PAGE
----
Fraternalism with Russia’s Near Abroad

The Near Abroad is Russia’s preferred term for the countries of the former Soviet Union, with the arguable exception of the Baltic States. The term is associated with fraternalist narratives concerning brotherly links, paternalistic relationships, and special historical and cultural commonalities with these countries.

Officials using this narrative during the study period made references to the continuing fraternal relationship with Belarus during a period of intense discussion of potential closer integration of the two states. Presidential spokesman Dmitry Peskov highlighted the special fraternal relationship, noting, “I don’t think anyone in Moscow or Minsk would dispute the existence of de facto and de jure special and allied relations between the two countries.” Officials also lamented the destruction of brotherly ties with Ukraine by fascists and nationalists bent on tearing Ukraine away from Russia. For example, in reference to Russia’s relationship with Ukraine, Vladimir Putin said, “As for the long term, no matter what happens, no matter who is in power in Kyiv today, the Russian and Ukrainian peoples have always been and will forever be fraternal and very close . . . . This political scum will go away, recede.” Similarly, Peskov stated in May 2019 that “[Putin] has always stated that the relations between the countries’ leadership should not in any way be projected to the long-standing close and brotherly relations of the peoples of the two countries.” These statements highlight Russian leaders’ tendency to continue to consider former Soviet states, especially Ukraine and Belarus, as “naturally” belonging to Russia’s cultural and political sphere of influence.

Relations with Soviet-Era Allies

This category refers to the set of Russian narratives that relate to “traditional relations” with partners that have maintained close ties with Russia since the Soviet Era, such as Vietnam and Syria. When discussing new initiatives with foreign states that fit this category, Russian leaders commonly refer to the history of bilateral ties in the Soviet period. During the study period, Vladimir Putin mentioned such ties during official meetings with leaders of Vietnam and Serbia, and Sergey Lavrov highlighted the history of close relations between Russia and Latin American countries. This emphasis is especially common in situations in which the two sides are discussing military assistance. For example, in April 2019, Russian Presidential Special Representative for the Middle East and Africa Mikhail Bogdanov noted “Sudan’s willingness and readiness to develop cooperation with Russia on the basis of traditionally friendly relations spanning since 1950s.” Although this is not a frequent narrative, it does play an important role when Russian officials seek to further links with states with which Russia had ties during the Cold War.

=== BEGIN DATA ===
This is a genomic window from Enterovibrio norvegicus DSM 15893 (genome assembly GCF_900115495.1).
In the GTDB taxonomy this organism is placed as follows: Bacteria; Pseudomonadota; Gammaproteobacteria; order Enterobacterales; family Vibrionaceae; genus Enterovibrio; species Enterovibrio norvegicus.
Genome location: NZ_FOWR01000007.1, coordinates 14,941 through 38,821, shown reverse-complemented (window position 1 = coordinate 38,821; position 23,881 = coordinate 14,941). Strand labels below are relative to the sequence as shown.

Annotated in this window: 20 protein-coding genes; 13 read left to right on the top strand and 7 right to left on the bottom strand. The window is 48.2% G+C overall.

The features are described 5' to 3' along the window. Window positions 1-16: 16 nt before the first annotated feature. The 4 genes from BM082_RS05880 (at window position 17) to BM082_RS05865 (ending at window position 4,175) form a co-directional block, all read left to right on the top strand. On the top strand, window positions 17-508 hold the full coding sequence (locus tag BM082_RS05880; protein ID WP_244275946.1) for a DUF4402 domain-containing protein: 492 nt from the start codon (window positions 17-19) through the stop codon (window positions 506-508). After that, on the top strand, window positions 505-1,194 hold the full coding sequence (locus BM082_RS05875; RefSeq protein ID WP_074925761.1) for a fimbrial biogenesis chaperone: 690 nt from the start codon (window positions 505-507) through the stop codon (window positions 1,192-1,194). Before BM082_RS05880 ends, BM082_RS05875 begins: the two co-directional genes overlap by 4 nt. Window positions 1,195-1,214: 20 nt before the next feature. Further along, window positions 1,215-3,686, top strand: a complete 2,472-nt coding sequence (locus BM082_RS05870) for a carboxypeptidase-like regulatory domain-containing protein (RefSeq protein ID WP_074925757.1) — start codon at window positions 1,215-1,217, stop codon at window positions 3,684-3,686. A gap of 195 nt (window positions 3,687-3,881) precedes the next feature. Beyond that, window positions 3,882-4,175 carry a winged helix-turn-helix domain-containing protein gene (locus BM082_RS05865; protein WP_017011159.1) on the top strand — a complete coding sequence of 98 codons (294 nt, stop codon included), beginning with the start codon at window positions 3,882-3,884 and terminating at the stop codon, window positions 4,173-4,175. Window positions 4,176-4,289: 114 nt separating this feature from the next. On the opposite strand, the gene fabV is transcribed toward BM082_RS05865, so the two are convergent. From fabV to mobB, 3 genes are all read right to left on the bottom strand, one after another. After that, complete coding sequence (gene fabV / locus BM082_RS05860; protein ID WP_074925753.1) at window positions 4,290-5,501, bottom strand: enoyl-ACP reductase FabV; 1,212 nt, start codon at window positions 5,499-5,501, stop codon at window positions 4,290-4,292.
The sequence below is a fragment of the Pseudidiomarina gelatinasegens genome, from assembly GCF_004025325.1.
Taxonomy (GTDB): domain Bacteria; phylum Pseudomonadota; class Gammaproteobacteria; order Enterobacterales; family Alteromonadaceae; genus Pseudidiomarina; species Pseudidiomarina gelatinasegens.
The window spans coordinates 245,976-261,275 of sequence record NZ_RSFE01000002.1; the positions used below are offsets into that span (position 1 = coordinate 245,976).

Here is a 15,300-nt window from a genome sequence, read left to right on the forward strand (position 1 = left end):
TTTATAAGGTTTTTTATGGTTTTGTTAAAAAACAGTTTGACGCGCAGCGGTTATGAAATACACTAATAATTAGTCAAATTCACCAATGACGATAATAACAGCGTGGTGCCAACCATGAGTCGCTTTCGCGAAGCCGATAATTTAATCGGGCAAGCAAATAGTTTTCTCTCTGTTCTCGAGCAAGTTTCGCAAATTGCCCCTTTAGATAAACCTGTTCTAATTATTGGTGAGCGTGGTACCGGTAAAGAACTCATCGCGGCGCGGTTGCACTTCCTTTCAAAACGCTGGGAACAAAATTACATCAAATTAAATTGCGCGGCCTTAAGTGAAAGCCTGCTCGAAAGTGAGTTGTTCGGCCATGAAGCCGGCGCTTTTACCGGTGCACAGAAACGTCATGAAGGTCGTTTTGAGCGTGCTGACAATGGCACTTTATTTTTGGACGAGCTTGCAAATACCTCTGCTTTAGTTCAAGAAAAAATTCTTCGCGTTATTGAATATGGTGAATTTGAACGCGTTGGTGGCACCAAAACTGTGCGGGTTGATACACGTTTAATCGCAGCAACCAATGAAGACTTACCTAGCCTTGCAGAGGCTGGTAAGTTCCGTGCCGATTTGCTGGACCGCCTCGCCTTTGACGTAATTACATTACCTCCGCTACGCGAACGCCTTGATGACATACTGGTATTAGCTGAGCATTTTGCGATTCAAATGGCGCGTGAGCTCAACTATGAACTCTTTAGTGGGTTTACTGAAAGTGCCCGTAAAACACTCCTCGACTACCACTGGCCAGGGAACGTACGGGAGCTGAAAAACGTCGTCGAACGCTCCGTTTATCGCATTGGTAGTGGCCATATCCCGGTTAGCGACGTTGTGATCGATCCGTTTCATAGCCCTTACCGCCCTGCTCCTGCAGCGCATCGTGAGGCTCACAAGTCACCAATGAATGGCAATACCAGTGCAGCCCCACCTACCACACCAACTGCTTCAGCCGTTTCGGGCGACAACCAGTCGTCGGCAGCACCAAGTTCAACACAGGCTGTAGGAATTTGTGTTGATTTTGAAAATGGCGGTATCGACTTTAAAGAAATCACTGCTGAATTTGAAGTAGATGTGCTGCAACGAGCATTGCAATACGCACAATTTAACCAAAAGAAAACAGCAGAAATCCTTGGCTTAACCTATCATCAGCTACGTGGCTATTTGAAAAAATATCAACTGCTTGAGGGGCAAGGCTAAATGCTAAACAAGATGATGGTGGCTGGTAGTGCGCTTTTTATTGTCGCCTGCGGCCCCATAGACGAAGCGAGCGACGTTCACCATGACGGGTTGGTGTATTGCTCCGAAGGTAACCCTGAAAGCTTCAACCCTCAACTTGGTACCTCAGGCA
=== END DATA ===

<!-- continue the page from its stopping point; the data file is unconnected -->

Outside Intervention in Sovereign Affairs

This category describes the narrative that certain domestic policies and developments in a given country are the result of meddling from outside powers, most often the United States, rather than the outcome of internal factors. Russian leaders frequently express vehement opposition to such activities, although many countries accuse Russia of employing similar tactics abroad. During the study period, Russian officials made strong statements against U.S. intervention in Venezuela, citing the principle of noninterference in sovereign affairs. For example, in May 2019, Sergey Lavrov stated, “Mike Pompeo called me, urged [Russia] not to support [Venezuelan President Nicolás] Maduro, and urged us and Cuba not to interfere in Venezuela’s internal affairs. This whole story sounds quite surrealistic. I answered him, based on our principled position, that we never interfere in somebody else’s affairs and call on others to act the same way.”

Russian officials have made similar statements about how U.S. military operations in Syria and support for specific political groups in Ukraine were instances of interference in sovereign affairs. In the context of the Syria operation, State Duma Speaker Vyacheslav Volodin condemned the “United States of America, which continues using terrorists and extremists as a tool of pressure and direct inference in the affairs of sovereign states.” Regarding Ukraine, Russian officials accused the United States of getting involved in the conflict over the autocephaly of the Ukrainian Orthodox Church and condemned its influence on Ukrainian elections. Sergey Lavrov’s assessment was that, “The current leadership in Kyiv is guided not so much by the interests of their country but by the ambitions and ‘recommendations’ and often direct orders from other capitals.” When asked about similar Russian activities, Russian leaders argue that unlike the United States Russia only acts when invited by a country’s official government.